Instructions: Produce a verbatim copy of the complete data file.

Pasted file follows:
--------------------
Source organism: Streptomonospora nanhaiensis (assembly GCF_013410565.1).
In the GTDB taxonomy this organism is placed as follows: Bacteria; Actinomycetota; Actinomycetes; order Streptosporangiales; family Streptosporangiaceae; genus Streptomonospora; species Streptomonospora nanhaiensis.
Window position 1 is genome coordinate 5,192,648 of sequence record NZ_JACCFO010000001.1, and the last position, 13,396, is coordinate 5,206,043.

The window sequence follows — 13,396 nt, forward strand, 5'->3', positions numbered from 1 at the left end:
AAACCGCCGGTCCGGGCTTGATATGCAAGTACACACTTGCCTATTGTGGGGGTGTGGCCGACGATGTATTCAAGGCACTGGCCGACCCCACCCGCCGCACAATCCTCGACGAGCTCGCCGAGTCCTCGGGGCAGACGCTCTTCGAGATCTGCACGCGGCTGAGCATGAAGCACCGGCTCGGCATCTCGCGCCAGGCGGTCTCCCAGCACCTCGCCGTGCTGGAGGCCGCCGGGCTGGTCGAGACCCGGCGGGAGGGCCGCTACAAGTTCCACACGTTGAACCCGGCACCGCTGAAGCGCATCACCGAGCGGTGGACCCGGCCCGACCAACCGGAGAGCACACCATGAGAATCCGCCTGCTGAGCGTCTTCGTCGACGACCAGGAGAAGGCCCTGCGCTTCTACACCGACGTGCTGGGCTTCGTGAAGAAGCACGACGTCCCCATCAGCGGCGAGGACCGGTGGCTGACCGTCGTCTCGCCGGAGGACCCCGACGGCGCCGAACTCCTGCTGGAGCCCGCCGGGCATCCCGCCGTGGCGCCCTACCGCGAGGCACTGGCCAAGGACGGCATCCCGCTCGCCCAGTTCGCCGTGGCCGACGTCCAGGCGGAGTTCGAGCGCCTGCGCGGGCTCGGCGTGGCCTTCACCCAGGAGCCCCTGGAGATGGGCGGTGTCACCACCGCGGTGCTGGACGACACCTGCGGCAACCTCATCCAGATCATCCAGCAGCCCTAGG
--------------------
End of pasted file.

Source organism: Streptomonospora nanhaiensis (assembly GCF_013410565.1).
In the GTDB taxonomy this organism is placed as follows: Bacteria; Actinomycetota; Actinomycetes; order Streptosporangiales; family Streptosporangiaceae; genus Streptomonospora; species Streptomonospora nanhaiensis.
Window position 1 is genome coordinate 5,192,648 of sequence record NZ_JACCFO010000001.1, and the last position, 13,396, is coordinate 5,206,043.

The window sequence follows — 13,396 nt, forward strand, 5'->3', positions numbered from 1 at the left end:
AAACCGCCGGTCCGGGCTTGATATGCAAGTACACACTTGCCTATTGTGGGGGTGTGGCCGACGATGTATTCAAGGCACTGGCCGACCCCACCCGCCGCACAATCCTCGACGAGCTCGCCGAGTCCTCGGGGCAGACGCTCTTCGAGATCTGCACGCGGCTGAGCATGAAGCACCGGCTCGGCATCTCGCGCCAGGCGGTCTCCCAGCACCTCGCCGTGCTGGAGGCCGCCGGGCTGGTCGAGACCCGGCGGGAGGGCCGCTACAAGTTCCACACGTTGAACCCGGCACCGCTGAAGCGCATCACCGAGCGGTGGACCCGGCCCGACCAACCGGAGAGCACACCATGAGAATCCGCCTGCTGAGCGTCTTCGTCGACGACCAGGAGAAGGCCCTGCGCTTCTACACCGACGTGCTGGGCTTCGTGAAGAAGCACGACGTCCCCATCAGCGGCGAGGACCGGTGGCTGACCGTCGTCTCGCCGGAGGACCCCGACGGCGCCGAACTCCTGCTGGAGCCCGCCGGGCATCCCGCCGTGGCGCCCTACCGCGAGGCACTGGCCAAGGACGGCATCCCGCTCGCCCAGTTCGCCGTGGCCGACGTCCAGGCGGAGTTCGAGCGCCTGCGCGGGCTCGGCGTGGCCTTCACCCAGGAGCCCCTGGAGATGGGCGGTGTCACCACCGCGGTGCTGGACGACACCTGCGGCAACCTCATCCAGATCATCCAGCAGCCCTAGG